Thomas R. Cech, the president of Hughes and a Nobel-prize winning professor of chemistry and biochemistry at the University of Colorado at Boulder, said that during discussions of the Hughes institute's proposed policy, investigators were particularly concerned that they would be unable to publish articles in Cell Press journals. The new agreement would pay Elsevier $1,000 for each article published in a Cell Press journal and $1,500 for each article in other Elsevier journals.
Even without this deal, Elsevier (but not Cell Press) allows authors to immediately post the final draft (post-peer review) of their papers on personal or institutional servers. So it seems that Hughes is ensuring compliance with it's proposed mandate that funded research be available within 6 months of publication. It seems that 6 months is becoming the acceptable lag period for many such mandates.
It's unfortunate that Elsevier will only be posting the final draft versions ("post print") of the articles -- not the publisher's PDF version. Post prints are considered by many less than optimal versions of articles since they may not be the version of record. For example, sometimes articles get "corrected" in the proof stage, and these corrections likely won't be in the post script version.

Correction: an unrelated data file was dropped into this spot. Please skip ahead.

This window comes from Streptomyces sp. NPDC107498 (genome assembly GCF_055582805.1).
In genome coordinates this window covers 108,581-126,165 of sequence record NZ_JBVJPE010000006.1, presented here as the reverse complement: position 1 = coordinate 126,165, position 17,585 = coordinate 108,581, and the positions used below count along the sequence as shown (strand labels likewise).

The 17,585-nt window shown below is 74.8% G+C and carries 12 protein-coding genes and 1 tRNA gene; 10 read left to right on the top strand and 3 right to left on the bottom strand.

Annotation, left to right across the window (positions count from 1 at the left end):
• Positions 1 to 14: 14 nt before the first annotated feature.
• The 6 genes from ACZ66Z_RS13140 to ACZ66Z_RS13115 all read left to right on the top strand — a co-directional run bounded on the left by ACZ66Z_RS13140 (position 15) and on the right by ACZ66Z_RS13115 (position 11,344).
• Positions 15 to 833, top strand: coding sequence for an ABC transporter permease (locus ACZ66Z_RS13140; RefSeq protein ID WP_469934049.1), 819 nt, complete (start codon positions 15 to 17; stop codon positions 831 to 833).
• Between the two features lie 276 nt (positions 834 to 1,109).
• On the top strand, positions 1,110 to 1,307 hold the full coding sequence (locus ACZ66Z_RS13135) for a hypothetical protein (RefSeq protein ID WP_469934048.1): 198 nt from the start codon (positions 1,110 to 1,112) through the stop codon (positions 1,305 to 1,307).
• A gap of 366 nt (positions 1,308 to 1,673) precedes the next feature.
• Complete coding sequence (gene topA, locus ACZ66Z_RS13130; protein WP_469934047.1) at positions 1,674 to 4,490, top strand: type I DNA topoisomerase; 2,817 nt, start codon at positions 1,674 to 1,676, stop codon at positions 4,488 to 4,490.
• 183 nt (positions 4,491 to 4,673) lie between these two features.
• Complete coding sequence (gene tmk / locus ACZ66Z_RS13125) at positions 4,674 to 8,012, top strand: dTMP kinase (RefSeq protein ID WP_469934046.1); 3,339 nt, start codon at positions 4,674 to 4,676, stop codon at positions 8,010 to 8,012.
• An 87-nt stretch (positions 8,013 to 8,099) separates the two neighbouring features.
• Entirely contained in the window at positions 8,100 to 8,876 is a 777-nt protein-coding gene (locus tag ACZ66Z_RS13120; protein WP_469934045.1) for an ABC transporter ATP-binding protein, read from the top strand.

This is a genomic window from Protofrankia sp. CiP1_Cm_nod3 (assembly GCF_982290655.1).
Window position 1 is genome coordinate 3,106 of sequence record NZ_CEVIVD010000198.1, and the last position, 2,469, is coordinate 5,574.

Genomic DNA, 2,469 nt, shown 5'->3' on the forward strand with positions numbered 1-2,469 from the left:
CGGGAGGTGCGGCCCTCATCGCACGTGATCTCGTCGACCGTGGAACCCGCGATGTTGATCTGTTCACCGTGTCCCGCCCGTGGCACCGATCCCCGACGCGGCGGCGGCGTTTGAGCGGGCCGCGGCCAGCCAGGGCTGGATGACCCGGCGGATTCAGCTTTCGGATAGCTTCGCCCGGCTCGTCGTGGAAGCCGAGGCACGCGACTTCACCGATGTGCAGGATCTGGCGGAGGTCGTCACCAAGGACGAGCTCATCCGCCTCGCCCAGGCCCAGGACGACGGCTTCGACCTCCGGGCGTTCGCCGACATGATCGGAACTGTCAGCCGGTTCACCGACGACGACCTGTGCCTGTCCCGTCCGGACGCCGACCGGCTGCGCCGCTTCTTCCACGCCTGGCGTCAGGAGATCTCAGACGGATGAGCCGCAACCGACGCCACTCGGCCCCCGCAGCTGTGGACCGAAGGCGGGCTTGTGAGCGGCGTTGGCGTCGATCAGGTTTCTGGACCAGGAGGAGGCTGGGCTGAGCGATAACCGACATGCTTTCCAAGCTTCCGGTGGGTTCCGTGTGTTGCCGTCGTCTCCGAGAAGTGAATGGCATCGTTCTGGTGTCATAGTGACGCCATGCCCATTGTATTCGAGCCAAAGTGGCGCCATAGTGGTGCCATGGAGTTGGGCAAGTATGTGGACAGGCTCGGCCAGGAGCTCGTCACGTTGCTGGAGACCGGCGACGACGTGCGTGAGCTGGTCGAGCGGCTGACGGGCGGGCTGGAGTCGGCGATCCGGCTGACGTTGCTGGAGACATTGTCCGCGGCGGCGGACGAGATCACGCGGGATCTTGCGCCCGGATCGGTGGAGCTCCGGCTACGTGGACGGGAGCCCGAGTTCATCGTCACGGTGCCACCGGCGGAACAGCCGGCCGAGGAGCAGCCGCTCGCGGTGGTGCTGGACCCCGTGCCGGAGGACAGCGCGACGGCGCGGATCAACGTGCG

Posted by Katie Newman at 5:58 PM
By Pillarisetti Sudhir in AHA (American Historical Association) Today blog 3/7/07
In a statement released on February 28, 2007, the Association of American University Presses (AAUP) outlined its position on the problematic—and often contentious—issue of providing open access to scholarly information, and declared that what was needed at this juncture was careful experimentation and development and not any risky plunging straight into “pure open access.”